Reaction to controversial schemes

A windfarm in Poole Bay? A tidal barrage across the Severn estuary? Are these and other schemes proposed around the UK coast just pie in the sky, or should we be worried?

The RYA say there are risks to leisure boaters associated with such massive alternative energy schemes, including over collisions, the possible hampering of rescues and the cutting off of popular and safe cruising routes.

The association have been talking to Government over such schemes since 2001 in terms of all offshore energy development in UK waters.

They say: “While the RYA is supportive of the Government’s efforts to promote renewable energy, we are keen to ensure the navigational safety of recreational boating around the coast.

“Through a proactive approach we have secured general acceptance of a minimum rotor clearance height for wind farm developments and seen adaptations to specific developments to ensure safe passage for small craft, however there are still some concerns that needed to be addressed.”

The RYA’s main concerns relate to:

· Navigational Safety – for example collision risks, emergency response, weather

· Location – loss of cruising routes, squeeze in to commercial routes

· End of Life – dereliction, decommissioning

· Consultation.

Dr Susie Tomson, RYA Planning and Environmental Advisor, says: “We have responded to the Department’s strategic environmental assessment of Round 3 offshore wind developments outlining our concerns to ensure that the rights of the recreational boating community are considered.”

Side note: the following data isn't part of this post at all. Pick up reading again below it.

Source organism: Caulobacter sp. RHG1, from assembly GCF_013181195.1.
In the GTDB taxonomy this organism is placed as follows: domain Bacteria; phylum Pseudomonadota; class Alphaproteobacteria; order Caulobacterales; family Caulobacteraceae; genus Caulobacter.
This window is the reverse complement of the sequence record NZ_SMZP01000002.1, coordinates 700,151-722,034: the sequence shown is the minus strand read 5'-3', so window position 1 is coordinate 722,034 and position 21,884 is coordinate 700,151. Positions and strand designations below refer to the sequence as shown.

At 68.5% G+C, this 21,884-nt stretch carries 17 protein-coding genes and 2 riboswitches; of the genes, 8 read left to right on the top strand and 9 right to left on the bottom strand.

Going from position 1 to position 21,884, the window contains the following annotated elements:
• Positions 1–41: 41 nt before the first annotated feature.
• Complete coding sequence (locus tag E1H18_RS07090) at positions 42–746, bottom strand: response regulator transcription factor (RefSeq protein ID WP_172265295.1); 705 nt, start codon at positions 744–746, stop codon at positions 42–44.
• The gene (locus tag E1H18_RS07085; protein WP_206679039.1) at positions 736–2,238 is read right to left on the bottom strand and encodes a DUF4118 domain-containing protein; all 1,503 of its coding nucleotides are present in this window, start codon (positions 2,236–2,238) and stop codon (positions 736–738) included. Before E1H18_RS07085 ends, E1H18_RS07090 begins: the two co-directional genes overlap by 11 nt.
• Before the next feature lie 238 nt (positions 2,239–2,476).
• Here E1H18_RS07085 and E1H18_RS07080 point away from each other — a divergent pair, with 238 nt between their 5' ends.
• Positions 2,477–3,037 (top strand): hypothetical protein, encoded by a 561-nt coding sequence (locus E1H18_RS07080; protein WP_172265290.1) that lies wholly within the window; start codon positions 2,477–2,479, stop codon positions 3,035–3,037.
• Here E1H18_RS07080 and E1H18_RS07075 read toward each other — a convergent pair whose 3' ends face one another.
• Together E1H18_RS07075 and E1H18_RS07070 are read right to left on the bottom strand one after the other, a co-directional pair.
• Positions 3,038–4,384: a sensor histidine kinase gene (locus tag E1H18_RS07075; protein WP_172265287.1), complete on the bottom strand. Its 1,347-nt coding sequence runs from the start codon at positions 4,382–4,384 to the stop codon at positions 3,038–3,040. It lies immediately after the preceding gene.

The RYA has also looked closely into plans for specific sites, she adds.

“Whilst there are areas we can see potential for development to go ahead safely, there are sites such as Poole Bay where we are unconvinced that any part of the area identified could be safely developed.”

The tidal power proposals for the Severn Estuary are in phase one consultation, to which the RYA have advised of its concerns.

“At this stage we have advised how each of the 5 proposals would impacts on recreational boating both in terms of loss of amenity and navigational safety,” they say.

In January the Department of Energy and Climate Change unveiled a shortlist of five schemes to generate tidal power from the Severn estuary.

The barrage idea was included in the list but a final decision is some way off.

The projected cost of the barrage is £20.9 billion but opponents fear this will rise still further.

Friends of the Earth, the RSPB and the Bristol-ports-backed Stop the Barrage Now campaign have all expressed their disappointment that the Severn barrage scheme was included in the shortlist.

Stop the Barrage Now admit: “Without the Government providing a favoured option it is difficult to produce a technical appraisal of its positive and negative implications on the leisure boating community.

“A perhaps more important point is that the water level upstream
would be reduced.

“Many leisure boaters use the incoming tide to allow passage to Gloucester. If this is halved, perhaps it would be impossible to use that navigation apart from in a small craft.

“The other issue is leisure craft’s using the proposed locks. We presume priority would be given to large commercial vessels and sharing a sea lock with one would be hairy.

“This could also cause delays that would bring complications and the possibility of missing tides.

“In the longer term, silting would be an issue.

“The continual deposition would mean the head pond getting shallower year on year.

“Again this would affect draught. The build up of mud around jetties, piers and slipways could affect access.”